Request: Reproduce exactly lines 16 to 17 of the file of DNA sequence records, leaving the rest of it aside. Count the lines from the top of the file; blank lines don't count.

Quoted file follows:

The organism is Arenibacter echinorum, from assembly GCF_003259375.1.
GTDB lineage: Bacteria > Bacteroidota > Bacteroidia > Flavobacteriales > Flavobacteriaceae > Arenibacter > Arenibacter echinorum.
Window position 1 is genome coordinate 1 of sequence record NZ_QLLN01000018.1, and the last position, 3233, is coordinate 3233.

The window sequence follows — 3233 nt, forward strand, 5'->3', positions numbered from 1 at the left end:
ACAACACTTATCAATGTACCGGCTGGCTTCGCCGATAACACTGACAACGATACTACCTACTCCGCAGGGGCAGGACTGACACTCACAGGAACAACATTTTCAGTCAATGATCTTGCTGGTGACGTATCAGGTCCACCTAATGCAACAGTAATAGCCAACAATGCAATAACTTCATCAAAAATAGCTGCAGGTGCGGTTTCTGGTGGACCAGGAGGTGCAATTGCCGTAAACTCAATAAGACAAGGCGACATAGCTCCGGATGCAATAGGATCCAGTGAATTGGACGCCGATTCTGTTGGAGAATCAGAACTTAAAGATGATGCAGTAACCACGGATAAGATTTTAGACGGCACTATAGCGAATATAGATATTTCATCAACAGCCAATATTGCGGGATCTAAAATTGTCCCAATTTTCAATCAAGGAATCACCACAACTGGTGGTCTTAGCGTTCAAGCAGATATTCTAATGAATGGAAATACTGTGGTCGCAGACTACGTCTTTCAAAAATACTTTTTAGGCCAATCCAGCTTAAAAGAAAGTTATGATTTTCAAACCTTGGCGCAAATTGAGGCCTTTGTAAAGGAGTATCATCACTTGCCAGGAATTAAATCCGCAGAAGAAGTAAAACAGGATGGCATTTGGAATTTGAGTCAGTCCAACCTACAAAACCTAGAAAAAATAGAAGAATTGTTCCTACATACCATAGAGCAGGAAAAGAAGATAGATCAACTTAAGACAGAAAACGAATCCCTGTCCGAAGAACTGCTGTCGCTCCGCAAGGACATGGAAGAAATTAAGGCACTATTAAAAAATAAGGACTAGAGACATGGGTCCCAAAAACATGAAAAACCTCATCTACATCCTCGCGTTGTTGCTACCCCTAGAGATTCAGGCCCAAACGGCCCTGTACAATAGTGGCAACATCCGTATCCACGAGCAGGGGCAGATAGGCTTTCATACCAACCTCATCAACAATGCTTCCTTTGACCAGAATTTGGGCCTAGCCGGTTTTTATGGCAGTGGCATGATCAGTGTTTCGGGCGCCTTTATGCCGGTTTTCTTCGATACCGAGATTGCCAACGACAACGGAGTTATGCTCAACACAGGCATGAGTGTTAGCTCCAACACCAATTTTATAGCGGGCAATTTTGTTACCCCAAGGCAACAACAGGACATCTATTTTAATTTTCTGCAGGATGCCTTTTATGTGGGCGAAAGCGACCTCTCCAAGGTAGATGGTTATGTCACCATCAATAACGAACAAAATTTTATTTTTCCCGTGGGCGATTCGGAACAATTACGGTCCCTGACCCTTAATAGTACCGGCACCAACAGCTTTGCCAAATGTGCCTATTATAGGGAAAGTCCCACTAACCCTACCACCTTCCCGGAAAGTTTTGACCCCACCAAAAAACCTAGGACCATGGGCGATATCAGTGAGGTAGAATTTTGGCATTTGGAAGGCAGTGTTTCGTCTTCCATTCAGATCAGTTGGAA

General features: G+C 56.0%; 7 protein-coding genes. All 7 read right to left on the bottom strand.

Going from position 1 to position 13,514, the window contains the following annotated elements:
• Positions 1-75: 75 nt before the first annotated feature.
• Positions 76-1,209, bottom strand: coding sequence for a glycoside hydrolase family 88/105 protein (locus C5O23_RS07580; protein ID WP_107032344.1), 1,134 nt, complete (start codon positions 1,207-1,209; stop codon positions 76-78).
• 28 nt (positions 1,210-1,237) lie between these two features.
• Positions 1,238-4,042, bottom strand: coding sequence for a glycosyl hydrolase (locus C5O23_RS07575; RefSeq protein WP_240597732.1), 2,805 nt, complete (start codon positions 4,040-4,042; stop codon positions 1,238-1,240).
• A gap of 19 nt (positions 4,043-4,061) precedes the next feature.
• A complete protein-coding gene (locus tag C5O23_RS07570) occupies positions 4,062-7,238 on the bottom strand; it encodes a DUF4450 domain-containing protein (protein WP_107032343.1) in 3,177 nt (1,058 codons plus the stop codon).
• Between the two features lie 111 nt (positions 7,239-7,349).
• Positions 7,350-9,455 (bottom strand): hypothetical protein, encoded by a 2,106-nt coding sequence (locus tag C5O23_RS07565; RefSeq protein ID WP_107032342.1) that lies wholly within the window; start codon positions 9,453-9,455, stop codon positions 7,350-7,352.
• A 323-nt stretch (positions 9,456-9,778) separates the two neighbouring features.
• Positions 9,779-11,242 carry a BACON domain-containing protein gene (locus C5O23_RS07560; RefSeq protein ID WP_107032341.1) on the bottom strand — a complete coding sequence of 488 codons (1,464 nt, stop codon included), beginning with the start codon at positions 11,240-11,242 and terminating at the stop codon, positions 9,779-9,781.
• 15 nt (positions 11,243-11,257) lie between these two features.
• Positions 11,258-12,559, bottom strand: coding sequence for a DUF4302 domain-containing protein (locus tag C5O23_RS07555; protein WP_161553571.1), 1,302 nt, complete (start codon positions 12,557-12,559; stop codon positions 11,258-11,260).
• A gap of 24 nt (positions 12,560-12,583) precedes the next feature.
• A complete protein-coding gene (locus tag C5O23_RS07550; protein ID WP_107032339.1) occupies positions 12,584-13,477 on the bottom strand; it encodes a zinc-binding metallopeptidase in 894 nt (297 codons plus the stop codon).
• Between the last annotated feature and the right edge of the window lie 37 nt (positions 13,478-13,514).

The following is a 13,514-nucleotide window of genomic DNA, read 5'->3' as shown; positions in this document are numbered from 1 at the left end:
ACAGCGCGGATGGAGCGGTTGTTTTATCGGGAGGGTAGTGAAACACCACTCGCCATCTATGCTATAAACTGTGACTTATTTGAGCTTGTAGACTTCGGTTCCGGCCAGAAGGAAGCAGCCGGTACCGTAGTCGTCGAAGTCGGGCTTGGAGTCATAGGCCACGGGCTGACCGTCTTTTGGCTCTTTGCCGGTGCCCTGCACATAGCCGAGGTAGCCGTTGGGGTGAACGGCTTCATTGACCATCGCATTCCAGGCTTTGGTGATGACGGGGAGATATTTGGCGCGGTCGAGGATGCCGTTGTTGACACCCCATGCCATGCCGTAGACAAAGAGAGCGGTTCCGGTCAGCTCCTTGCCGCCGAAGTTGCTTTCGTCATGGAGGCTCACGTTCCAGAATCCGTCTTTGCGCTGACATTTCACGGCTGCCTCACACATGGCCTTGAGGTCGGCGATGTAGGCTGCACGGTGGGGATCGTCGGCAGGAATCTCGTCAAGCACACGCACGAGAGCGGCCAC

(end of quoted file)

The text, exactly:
• A 323-nt stretch (positions 9,456-9,778) separates the two neighbouring features.
• Positions 9,779-11,242 carry a BACON domain-containing protein gene (locus C5O23_RS07560; RefSeq protein ID WP_107032341.1) on the bottom strand — a complete coding sequence of 488 codons (1,464 nt, stop codon included), beginning with the start codon at positions 11,240-11,242 and terminating at the stop codon, positions 9,779-9,781.